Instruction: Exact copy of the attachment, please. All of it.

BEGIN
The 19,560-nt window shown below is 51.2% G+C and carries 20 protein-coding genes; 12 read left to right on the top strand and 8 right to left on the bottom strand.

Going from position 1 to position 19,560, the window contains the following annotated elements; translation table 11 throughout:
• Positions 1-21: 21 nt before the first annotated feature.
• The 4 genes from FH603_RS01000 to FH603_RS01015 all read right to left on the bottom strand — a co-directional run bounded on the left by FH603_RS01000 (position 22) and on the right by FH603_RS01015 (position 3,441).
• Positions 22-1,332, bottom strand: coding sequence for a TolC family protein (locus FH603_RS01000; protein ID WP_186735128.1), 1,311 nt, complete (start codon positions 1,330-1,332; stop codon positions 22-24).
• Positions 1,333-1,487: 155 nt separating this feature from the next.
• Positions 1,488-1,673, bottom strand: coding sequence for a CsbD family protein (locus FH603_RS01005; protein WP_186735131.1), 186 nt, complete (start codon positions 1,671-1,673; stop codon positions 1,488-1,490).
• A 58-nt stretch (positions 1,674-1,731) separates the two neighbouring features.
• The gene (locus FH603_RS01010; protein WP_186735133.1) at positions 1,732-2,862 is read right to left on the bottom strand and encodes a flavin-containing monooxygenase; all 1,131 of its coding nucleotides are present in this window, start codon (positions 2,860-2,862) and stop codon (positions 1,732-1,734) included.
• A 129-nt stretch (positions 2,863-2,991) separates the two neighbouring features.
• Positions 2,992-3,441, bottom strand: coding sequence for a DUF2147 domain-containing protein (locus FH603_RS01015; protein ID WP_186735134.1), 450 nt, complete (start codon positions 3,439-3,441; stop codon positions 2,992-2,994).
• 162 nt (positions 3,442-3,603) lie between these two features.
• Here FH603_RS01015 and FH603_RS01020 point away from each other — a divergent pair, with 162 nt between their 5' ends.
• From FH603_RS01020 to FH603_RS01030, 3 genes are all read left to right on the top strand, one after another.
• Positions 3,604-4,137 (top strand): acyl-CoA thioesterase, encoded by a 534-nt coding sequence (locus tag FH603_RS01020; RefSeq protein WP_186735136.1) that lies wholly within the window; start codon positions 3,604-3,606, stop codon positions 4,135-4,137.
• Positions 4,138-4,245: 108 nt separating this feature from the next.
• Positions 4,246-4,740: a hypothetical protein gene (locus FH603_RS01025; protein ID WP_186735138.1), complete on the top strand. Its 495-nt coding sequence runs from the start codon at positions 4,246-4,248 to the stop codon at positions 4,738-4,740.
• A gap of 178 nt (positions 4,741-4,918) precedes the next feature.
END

The 19,560-nt window shown below is 51.2% G+C and carries 20 protein-coding genes; 12 read left to right on the top strand and 8 right to left on the bottom strand.

Going from position 1 to position 19,560, the window contains the following annotated elements; translation table 11 throughout:
• Positions 1-21: 21 nt before the first annotated feature.
• The 4 genes from FH603_RS01000 to FH603_RS01015 all read right to left on the bottom strand — a co-directional run bounded on the left by FH603_RS01000 (position 22) and on the right by FH603_RS01015 (position 3,441).
• Positions 22-1,332, bottom strand: coding sequence for a TolC family protein (locus FH603_RS01000; protein ID WP_186735128.1), 1,311 nt, complete (start codon positions 1,330-1,332; stop codon positions 22-24).
• Positions 1,333-1,487: 155 nt separating this feature from the next.
• Positions 1,488-1,673, bottom strand: coding sequence for a CsbD family protein (locus FH603_RS01005; protein WP_186735131.1), 186 nt, complete (start codon positions 1,671-1,673; stop codon positions 1,488-1,490).
• A 58-nt stretch (positions 1,674-1,731) separates the two neighbouring features.
• The gene (locus FH603_RS01010; protein WP_186735133.1) at positions 1,732-2,862 is read right to left on the bottom strand and encodes a flavin-containing monooxygenase; all 1,131 of its coding nucleotides are present in this window, start codon (positions 2,860-2,862) and stop codon (positions 1,732-1,734) included.
• A 129-nt stretch (positions 2,863-2,991) separates the two neighbouring features.
• Positions 2,992-3,441, bottom strand: coding sequence for a DUF2147 domain-containing protein (locus FH603_RS01015; protein ID WP_186735134.1), 450 nt, complete (start codon positions 3,439-3,441; stop codon positions 2,992-2,994).
• 162 nt (positions 3,442-3,603) lie between these two features.
• Here FH603_RS01015 and FH603_RS01020 point away from each other — a divergent pair, with 162 nt between their 5' ends.
• From FH603_RS01020 to FH603_RS01030, 3 genes are all read left to right on the top strand, one after another.
• Positions 3,604-4,137 (top strand): acyl-CoA thioesterase, encoded by a 534-nt coding sequence (locus tag FH603_RS01020; RefSeq protein WP_186735136.1) that lies wholly within the window; start codon positions 3,604-3,606, stop codon positions 4,135-4,137.
• Positions 4,138-4,245: 108 nt separating this feature from the next.
• Positions 4,246-4,740: a hypothetical protein gene (locus FH603_RS01025; protein ID WP_186735138.1), complete on the top strand. Its 495-nt coding sequence runs from the start codon at positions 4,246-4,248 to the stop codon at positions 4,738-4,740.
• A gap of 178 nt (positions 4,741-4,918) precedes the next feature.